The precise locations of dozens of secret military and spy bases are to be revealed on Ordnance Survey maps for the first time, ending one of the last remaining legacies of the Cold War.
For decades, tourists and ramblers have stumbled across secret radar bases, nuclear bomb stores and rocket testing ranges tucked away in quiet woods or remote hillsides because they had been "airbrushed" out of even the most detailed official maps.
But the Government's security chiefs have quietly abandoned that policy by scrapping its list of secret military and intelligence facilities - known officially as the "sensitive sites register". The decision was made earlier this year by the Cabinet Office but never formally announced; it acknowledged that the internet had defeated its attempts at secrecy.
Aerial and satellite photographs of the country are available on the internet, while web-based mapping services such as Multimap are competing directly with Ordnance Survey (OS). The change in policy means the last remaining 50 sites on the register - including the nuclear warhead factory at Burghfield in Berkshire - will now be marked on all the maps printed by OS.
The obsession with secrecy, which deepened once spying by the Soviet Union intensified during the Cold War, has been relaxed recently. The "sensitive sites register" has been slowly whittled down and OS has begun including some sensitive sites on its most detailed Explorer series of maps, but anomalies remain.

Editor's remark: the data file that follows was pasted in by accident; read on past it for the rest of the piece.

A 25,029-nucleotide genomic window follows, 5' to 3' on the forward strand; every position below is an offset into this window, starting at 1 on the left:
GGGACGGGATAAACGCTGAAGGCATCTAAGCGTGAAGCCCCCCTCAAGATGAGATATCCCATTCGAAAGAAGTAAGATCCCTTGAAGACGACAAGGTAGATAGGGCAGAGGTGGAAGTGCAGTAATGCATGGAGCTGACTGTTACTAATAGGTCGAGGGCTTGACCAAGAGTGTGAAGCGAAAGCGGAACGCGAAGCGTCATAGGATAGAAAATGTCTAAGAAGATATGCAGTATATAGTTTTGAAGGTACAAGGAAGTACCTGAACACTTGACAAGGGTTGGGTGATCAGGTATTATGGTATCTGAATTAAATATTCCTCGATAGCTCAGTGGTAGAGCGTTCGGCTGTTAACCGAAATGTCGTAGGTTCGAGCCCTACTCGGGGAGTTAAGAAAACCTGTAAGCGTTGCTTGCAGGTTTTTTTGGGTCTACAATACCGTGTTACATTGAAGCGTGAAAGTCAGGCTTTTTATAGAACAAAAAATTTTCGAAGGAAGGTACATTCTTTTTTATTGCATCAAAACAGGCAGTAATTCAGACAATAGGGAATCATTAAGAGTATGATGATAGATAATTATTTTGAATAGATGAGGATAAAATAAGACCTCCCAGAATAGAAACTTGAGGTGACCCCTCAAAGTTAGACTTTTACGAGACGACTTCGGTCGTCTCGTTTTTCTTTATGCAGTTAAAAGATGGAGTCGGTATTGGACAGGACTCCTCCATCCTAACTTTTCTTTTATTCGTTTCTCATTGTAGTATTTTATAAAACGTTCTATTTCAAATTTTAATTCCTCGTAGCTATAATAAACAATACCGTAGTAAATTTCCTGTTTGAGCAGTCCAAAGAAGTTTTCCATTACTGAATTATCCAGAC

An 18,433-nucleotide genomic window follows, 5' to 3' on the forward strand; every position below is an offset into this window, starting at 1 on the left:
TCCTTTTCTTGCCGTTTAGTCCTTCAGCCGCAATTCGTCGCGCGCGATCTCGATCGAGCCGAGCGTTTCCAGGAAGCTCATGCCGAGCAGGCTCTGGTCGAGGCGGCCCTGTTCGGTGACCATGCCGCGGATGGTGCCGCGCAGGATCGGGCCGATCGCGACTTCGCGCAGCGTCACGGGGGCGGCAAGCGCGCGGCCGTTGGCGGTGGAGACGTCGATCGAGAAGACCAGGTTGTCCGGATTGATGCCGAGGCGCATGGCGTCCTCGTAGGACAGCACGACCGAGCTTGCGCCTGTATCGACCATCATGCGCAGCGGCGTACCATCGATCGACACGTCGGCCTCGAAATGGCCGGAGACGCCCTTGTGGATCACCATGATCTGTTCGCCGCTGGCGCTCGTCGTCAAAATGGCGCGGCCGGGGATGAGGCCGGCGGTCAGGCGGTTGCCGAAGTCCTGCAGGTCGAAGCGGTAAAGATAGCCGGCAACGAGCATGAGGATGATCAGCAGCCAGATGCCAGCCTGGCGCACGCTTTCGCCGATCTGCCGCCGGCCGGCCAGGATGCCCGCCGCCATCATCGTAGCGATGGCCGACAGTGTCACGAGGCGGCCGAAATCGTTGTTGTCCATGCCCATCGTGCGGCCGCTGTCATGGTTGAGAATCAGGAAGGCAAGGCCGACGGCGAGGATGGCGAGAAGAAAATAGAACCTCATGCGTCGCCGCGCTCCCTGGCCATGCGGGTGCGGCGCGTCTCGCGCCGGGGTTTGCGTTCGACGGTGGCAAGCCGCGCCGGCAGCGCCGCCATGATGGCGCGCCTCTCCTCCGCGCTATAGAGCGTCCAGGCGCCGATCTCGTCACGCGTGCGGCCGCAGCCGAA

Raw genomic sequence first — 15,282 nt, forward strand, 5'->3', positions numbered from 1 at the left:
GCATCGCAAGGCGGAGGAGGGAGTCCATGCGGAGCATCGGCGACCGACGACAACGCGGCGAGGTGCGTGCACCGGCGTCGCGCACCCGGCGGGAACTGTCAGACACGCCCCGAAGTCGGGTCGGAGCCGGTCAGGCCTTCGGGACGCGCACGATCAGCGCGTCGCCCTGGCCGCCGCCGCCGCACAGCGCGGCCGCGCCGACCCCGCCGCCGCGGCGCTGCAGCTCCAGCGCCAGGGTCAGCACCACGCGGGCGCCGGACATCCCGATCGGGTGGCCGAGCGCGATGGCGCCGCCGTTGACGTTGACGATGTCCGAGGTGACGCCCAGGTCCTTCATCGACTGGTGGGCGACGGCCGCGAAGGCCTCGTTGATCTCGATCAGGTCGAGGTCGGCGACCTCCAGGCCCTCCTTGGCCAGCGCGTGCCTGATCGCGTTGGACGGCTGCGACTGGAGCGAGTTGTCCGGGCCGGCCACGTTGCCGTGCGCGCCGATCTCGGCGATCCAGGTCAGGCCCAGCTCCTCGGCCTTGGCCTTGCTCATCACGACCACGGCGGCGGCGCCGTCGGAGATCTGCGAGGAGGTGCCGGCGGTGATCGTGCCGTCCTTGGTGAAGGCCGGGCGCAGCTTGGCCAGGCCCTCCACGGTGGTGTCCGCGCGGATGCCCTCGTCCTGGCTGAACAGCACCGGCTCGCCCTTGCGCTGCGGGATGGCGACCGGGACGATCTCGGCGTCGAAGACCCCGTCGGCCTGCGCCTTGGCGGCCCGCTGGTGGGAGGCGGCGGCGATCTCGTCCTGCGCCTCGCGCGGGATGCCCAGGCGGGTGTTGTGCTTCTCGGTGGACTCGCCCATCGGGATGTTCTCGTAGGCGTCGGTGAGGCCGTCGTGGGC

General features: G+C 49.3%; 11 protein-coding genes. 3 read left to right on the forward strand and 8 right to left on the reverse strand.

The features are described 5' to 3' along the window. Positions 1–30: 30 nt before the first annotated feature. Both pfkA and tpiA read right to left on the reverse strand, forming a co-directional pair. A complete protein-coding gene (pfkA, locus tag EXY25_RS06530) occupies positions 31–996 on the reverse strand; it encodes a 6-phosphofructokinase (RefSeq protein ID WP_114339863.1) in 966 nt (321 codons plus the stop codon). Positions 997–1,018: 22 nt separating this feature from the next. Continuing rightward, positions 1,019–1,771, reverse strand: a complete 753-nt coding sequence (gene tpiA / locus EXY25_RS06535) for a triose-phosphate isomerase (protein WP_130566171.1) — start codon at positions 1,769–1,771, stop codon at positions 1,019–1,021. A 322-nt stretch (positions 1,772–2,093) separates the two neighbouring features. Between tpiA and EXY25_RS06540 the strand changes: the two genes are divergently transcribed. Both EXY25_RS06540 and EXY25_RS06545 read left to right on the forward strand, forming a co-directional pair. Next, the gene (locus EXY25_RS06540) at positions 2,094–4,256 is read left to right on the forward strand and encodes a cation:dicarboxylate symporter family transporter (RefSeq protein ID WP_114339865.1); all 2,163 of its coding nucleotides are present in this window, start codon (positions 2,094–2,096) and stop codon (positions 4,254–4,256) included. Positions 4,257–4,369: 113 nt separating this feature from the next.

In western Scotland, buildings and railway tracks for Glen Douglas armament depot near Faslane nuclear submarine base are marked but unnamed on the most detailed Explorer maps, but are "airbrushed" out of the larger-scale touring maps. A rocket testing range in Wyre Forest near Kidderminster, Worcestershire, is shown by an unnamed rectangular field in the detailed maps, but omitted in all large-scale maps.
Some of the most sensitive sites will still not be named or will have misleading labels such as "disused airfield" or "depot". But the decision is a victory for anti-secrecy campaigners such as Alan Turnbull, an internet enthusiast who first exposed the availability of this apparently secret mapping data on the web.
Mr Turnbull built his own site, www.secret-bases.co.uk, in August 2003 with the reluctant agreement of the military. He said yesterday he was "pleasantly surprised" at the Cabinet Office decision - particularly after Lord Falconer, the Lord Chancellor, said last week he wanted to restrict access under the Freedom of Information Act.
"It seems that there's some back-pedalling going on in Government about freedom of information, and this is an important step to counter that," he said. "It's nice to think the Cabinet Office has been pushed along a little bit by my highlighting this in such a public manner."
A spokeswoman for the Cabinet Office confirmed: "The decision was taken because of the availability of this information from open sources."
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